According to a December 22, 2015 article in The Hill titled In blockbuster poll, Sanders destroys Trump by 13 points, Bernie Sanders would achieve a "landslide of epic proportions" against The Donald. The article explains that within "the new Quinnipiac poll, Clinton would defeat Trump by 7 percentage points... while the Sanders lead of 13 points would bring a landslide of epic proportions." In October, I wrote an article titled Bernie Sanders Defeats Trump By a Wider Margin Than Clinton in a General Election, when polls months ago dispelled the myth that Hillary Clinton could perform better than Sanders on a national stage.
As for why Bernie Sanders defeats Trump by a wider margin, there are numerous reasons, however all of these explanations narrow down to one central theme in 2016. Because of Clinton's negative favorability ratings and ties to Trump, I explain why only Sanders can defeat him in this YouTube video.
If voters want a conservative on war, foreign policy, and Wall Street, they'll vote for a Republican, not a "moderate" Democrat with neoconservative advisers. This isn't the 90's and progressive values aren't a liability to the Democratic Party. Ending mass incarceration and wealth inequality are mainstream issues, and gay marriage is a right, despite the convenient evolution (Clinton opposed gay marriage up until 2013) of certain Democrats.
As for mass incarceration, Hillary Clinton accepted campaign donations from two major prison lobbyists, but will now apparently donate this money to charity. Because a moderate Democrat like Clinton needs to continually evolve from a conservative viewpoint to a progressive stance (I highlight why Clinton evolves so often in this YouTube segment), truly moderate voters, or conservative-leaning independents, would more likely choose Trump.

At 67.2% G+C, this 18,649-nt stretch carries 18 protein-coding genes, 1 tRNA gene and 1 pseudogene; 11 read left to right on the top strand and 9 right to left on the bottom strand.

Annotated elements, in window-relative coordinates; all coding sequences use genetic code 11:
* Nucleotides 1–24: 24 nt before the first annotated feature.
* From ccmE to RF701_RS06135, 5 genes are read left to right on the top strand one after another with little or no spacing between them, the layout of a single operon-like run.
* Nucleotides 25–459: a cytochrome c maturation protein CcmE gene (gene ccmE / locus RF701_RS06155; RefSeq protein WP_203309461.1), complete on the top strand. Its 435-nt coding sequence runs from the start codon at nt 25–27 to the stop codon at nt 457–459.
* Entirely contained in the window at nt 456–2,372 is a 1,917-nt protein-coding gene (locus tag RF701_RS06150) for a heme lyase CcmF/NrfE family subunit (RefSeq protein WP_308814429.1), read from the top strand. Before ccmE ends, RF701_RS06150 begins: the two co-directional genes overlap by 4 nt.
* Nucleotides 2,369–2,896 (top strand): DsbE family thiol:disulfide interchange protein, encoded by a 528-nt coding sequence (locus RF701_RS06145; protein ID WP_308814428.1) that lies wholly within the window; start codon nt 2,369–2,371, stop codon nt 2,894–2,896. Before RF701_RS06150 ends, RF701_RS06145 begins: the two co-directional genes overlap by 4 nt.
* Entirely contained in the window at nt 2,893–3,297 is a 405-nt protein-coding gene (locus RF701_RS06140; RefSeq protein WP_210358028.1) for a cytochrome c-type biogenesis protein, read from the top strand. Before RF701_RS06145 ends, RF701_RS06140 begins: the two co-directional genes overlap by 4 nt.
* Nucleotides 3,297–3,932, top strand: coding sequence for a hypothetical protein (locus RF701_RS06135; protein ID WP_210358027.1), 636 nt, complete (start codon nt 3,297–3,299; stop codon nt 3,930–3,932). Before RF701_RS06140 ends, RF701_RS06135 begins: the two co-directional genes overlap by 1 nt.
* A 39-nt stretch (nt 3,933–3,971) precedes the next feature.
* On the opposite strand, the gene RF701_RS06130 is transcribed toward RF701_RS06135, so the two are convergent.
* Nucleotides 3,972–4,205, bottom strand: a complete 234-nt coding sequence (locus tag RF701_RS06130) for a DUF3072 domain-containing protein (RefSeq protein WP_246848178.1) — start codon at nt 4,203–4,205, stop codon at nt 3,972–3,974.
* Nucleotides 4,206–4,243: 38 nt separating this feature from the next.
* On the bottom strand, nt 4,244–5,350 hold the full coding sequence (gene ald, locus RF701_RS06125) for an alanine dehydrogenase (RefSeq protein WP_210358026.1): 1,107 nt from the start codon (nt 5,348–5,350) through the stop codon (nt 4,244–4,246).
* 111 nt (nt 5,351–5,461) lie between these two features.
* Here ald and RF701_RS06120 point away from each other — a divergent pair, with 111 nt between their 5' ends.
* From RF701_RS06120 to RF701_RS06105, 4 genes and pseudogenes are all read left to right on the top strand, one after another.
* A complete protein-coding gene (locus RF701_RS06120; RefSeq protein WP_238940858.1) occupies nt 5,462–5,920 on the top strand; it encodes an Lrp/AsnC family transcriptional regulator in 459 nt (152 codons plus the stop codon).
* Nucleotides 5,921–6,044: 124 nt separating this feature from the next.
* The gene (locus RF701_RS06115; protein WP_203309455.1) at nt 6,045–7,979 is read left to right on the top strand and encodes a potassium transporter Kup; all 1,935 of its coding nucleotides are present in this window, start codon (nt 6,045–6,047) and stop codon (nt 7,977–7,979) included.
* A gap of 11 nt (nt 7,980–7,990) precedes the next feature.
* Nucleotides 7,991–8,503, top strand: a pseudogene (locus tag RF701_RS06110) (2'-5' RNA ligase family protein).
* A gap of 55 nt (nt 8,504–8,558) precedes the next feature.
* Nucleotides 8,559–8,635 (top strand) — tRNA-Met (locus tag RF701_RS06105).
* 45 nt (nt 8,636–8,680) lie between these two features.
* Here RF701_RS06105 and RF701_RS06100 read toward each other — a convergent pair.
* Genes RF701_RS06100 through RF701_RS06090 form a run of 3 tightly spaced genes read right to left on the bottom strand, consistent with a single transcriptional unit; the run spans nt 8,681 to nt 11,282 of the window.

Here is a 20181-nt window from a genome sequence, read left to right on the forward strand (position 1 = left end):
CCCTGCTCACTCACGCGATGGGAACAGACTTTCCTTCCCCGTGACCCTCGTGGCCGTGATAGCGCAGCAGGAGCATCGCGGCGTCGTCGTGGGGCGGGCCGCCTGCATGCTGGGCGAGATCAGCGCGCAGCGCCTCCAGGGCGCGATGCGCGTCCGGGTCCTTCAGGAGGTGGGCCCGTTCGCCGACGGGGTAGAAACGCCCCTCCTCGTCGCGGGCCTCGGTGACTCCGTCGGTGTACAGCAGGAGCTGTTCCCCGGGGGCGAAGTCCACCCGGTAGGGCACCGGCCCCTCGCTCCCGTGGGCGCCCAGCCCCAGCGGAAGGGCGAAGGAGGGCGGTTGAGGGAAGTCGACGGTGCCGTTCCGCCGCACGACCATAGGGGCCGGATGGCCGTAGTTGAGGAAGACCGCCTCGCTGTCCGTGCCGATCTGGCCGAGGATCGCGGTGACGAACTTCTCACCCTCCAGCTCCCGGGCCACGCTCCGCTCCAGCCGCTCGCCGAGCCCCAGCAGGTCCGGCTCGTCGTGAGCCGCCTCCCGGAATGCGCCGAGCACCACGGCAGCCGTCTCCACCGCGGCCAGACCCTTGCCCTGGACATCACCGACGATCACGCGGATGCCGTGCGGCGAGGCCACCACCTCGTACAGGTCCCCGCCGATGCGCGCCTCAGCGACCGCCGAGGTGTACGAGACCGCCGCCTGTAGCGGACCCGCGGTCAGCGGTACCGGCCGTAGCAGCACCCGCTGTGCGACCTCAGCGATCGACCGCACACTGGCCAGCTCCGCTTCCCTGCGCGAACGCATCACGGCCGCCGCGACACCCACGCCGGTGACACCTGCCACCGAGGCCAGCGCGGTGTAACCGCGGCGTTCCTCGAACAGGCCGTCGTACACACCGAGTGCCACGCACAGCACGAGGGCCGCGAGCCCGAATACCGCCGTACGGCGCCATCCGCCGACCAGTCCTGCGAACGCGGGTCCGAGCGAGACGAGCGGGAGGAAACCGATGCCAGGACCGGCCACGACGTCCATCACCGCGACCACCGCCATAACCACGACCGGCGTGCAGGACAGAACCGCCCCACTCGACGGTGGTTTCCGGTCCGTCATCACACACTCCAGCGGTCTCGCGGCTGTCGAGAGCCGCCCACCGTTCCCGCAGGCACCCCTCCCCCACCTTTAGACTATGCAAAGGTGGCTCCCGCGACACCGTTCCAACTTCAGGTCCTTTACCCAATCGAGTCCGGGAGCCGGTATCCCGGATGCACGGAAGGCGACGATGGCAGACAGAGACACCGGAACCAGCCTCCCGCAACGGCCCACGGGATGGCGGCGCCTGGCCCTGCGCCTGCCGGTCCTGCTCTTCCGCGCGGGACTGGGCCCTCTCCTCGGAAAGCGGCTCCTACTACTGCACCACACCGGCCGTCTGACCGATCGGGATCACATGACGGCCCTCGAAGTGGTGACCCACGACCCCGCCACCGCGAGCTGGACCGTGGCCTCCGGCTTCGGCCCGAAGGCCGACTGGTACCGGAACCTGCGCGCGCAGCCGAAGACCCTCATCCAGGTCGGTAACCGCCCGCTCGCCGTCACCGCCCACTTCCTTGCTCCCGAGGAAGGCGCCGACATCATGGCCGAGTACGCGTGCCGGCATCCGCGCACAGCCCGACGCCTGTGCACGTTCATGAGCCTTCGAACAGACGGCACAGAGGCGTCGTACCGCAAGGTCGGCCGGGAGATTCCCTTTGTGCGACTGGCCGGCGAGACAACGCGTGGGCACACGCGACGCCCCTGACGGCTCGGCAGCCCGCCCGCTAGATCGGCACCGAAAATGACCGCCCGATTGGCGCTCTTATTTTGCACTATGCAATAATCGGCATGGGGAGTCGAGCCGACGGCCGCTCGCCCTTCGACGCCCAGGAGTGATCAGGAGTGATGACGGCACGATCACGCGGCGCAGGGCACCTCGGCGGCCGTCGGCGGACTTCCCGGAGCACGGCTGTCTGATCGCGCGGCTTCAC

Voters want a genuine choice in 2016, not a hawkish Democrat who advocates sending U.S. ground troops to the Middle East, yet evolves on the statement within weeks. As a result, voters don't find Clinton's continual evolution on key topics a sign of trustworthiness.
Interestingly, more women distrust Clinton (49%) than trust (44%) the former Secretary of State.
Being all things to everyone isn't a good way to differentiate yourself from a Republican, especially a billionaire like Trump who profits from keeping the status quo. Although the two are polar opposites in many ways, both President Obama and George W. Bush bailed out banks, sent troops to Iraq, deported illegal immigrants, and approved spending bills favorable to Wall Street. For a great many Americans, Clinton and Trump don't provide enough of a difference from Bush and Obama; the establishment hasn't seemed to move beyond the status quo on a number of key issues, from war to wealth inequality.